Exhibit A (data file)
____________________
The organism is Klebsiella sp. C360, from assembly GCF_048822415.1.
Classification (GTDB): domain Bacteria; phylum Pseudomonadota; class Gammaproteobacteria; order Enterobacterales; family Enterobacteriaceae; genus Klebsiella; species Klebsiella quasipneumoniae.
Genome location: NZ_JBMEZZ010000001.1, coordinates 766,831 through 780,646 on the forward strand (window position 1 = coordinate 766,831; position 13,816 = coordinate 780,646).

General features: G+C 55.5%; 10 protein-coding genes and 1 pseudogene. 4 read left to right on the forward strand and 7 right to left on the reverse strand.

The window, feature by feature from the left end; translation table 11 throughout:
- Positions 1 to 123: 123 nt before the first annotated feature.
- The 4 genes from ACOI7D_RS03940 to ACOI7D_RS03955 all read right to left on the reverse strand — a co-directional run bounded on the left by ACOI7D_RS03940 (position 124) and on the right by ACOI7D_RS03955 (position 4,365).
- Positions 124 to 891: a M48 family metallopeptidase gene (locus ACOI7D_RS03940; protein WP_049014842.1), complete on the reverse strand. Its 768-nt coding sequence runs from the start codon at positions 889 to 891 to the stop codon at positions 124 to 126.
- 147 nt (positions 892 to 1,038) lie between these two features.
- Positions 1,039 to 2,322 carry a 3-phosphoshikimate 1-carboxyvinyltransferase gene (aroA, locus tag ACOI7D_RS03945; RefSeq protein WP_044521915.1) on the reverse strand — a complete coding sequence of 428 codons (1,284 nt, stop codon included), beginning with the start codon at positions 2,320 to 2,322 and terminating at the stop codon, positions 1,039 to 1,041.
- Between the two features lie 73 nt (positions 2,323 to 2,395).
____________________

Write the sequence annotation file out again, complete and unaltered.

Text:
The organism is Klebsiella sp. C360, from assembly GCF_048822415.1.
Classification (GTDB): domain Bacteria; phylum Pseudomonadota; class Gammaproteobacteria; order Enterobacterales; family Enterobacteriaceae; genus Klebsiella; species Klebsiella quasipneumoniae.
Genome location: NZ_JBMEZZ010000001.1, coordinates 766,831 through 780,646 on the forward strand (window position 1 = coordinate 766,831; position 13,816 = coordinate 780,646).

General features: G+C 55.5%; 10 protein-coding genes and 1 pseudogene. 4 read left to right on the forward strand and 7 right to left on the reverse strand.

The window, feature by feature from the left end; translation table 11 throughout:
- Positions 1 to 123: 123 nt before the first annotated feature.
- The 4 genes from ACOI7D_RS03940 to ACOI7D_RS03955 all read right to left on the reverse strand — a co-directional run bounded on the left by ACOI7D_RS03940 (position 124) and on the right by ACOI7D_RS03955 (position 4,365).
- Positions 124 to 891: a M48 family metallopeptidase gene (locus ACOI7D_RS03940; protein WP_049014842.1), complete on the reverse strand. Its 768-nt coding sequence runs from the start codon at positions 889 to 891 to the stop codon at positions 124 to 126.
- 147 nt (positions 892 to 1,038) lie between these two features.
- Positions 1,039 to 2,322 carry a 3-phosphoshikimate 1-carboxyvinyltransferase gene (aroA, locus tag ACOI7D_RS03945; RefSeq protein WP_044521915.1) on the reverse strand — a complete coding sequence of 428 codons (1,284 nt, stop codon included), beginning with the start codon at positions 2,320 to 2,322 and terminating at the stop codon, positions 1,039 to 1,041.
- Between the two features lie 73 nt (positions 2,323 to 2,395).